WOODS HOLE, MASS. -- Among the animals that are appealing "cover models" for scientific journals, lancelets don't spring readily to mind. Slender, limbless, primitive blobs that look pretty much the same end to end, lancelets "are extremely boring. I wouldn't recommend them for a home aquarium," says Enrico Nasi, adjunct senior scientist at the Marine Biological Laboratory (MBL). Yet Nasi and his collaborators managed to land a lancelet on the cover of the Journal of Neuroscience last December. These simple chordates, they discovered, offer insight into our own biological clocks.
Nasi and his wife, MBL adjunct scientist Maria del Pilar Gomez, are interested in phototransduction, the conversion of light by light-sensitive cells into electrical signals that are sent to the brain. The lancelet, also called amphioxus, doesn't have eyes or a true brain. But what it does have in surprising abundance is melanopsin, a photopigment that is also produced by the third class of light-sensitive cells in the mammalian retina, besides the rods and cones. This third class of cells, called "intrinsically photosensitive retinal ganglion cells" (ipRGCs), were discovered in 2002 by Brown University's David Berson and colleagues. Now sometimes called "circadian receptors," they are involved in non-visual, light-dependent functions, such as adjustment of the animal's circadian rhythms.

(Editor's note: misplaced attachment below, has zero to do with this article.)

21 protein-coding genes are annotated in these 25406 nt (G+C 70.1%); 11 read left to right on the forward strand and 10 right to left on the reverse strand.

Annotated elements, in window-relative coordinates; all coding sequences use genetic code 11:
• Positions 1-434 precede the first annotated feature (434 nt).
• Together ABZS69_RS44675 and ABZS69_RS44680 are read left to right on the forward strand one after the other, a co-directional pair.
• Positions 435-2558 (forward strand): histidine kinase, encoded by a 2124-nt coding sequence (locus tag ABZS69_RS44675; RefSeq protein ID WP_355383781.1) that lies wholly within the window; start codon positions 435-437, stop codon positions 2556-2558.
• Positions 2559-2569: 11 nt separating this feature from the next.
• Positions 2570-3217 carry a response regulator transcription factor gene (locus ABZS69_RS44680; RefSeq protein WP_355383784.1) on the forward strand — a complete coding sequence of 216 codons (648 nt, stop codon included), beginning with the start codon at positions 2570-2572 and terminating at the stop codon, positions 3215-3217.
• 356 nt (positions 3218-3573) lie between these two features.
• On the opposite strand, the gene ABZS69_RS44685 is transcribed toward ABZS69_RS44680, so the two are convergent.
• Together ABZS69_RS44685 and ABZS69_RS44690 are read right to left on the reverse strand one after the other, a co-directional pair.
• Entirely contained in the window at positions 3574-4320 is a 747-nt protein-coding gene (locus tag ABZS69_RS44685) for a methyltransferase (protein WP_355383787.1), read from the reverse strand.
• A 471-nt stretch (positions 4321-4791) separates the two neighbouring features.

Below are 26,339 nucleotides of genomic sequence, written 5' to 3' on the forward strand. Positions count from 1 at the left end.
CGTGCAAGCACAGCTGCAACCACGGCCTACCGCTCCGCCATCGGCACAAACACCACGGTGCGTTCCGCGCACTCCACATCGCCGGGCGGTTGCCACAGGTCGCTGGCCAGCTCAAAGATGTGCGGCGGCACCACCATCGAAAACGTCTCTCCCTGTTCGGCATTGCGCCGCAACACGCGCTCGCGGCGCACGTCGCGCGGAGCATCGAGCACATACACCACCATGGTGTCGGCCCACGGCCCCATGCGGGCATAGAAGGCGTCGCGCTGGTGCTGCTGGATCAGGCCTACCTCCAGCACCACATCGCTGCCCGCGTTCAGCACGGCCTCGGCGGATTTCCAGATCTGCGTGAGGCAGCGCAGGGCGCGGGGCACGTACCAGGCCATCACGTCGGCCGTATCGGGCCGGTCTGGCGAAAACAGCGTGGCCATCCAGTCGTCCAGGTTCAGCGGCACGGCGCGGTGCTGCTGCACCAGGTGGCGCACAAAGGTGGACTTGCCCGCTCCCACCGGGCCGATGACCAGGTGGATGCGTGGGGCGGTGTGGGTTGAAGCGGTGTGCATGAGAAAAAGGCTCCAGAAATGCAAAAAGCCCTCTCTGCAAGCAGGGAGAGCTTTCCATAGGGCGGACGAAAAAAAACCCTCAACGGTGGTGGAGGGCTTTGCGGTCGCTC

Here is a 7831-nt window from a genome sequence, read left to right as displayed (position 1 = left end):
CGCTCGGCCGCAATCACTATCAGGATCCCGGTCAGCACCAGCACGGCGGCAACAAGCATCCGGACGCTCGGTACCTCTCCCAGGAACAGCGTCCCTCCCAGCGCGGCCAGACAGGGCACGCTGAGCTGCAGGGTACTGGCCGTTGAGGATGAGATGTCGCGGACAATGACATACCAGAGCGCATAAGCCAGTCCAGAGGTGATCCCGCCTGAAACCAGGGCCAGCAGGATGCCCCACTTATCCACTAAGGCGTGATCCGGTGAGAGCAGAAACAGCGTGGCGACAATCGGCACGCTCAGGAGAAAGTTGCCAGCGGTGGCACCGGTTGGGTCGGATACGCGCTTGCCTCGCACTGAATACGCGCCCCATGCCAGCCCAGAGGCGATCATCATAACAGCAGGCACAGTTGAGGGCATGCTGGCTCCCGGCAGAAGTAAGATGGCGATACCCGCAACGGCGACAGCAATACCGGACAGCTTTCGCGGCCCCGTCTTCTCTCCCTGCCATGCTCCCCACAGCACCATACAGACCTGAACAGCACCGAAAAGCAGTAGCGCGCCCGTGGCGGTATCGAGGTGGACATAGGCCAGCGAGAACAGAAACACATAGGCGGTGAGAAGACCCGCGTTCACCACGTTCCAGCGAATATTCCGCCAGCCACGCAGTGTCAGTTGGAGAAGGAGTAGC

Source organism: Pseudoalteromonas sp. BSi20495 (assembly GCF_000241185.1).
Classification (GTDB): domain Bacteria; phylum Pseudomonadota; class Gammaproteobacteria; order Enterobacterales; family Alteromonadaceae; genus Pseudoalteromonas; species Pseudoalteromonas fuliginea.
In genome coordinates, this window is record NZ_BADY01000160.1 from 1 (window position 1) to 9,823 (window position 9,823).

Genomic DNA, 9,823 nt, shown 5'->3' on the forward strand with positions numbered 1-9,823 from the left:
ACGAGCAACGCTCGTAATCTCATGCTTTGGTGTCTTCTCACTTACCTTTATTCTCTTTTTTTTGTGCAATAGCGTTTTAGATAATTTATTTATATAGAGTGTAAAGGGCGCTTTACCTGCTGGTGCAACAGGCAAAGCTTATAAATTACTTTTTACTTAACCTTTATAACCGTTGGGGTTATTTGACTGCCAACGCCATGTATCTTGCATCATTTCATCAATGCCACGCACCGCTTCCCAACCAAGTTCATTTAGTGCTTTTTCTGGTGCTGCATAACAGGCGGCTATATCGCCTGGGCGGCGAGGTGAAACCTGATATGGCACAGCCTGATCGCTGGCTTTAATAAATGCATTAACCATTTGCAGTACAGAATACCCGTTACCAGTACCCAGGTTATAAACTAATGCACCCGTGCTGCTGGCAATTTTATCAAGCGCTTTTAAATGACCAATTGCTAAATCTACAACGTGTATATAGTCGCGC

"It seemed like colossal overkill that amphioxus have melanopsin-producing cells," Nasi says. "These animals do nothing. If you switch on a light, they dance and float to the top of the tank, and then they drop back down to the bottom. That's it for the day." But that mystery aside, Gomez and Nasi realized that studying amphioxus could help reveal the evolutionary history of the circadian receptors.
As so it has. In 2009, Gomez and Nasi isolated the animal's melanopsin-producing cells and described how they transduce light. In their recent paper, they tackled the p
|Contact: Diana Kenney|
Marine Biological Laboratory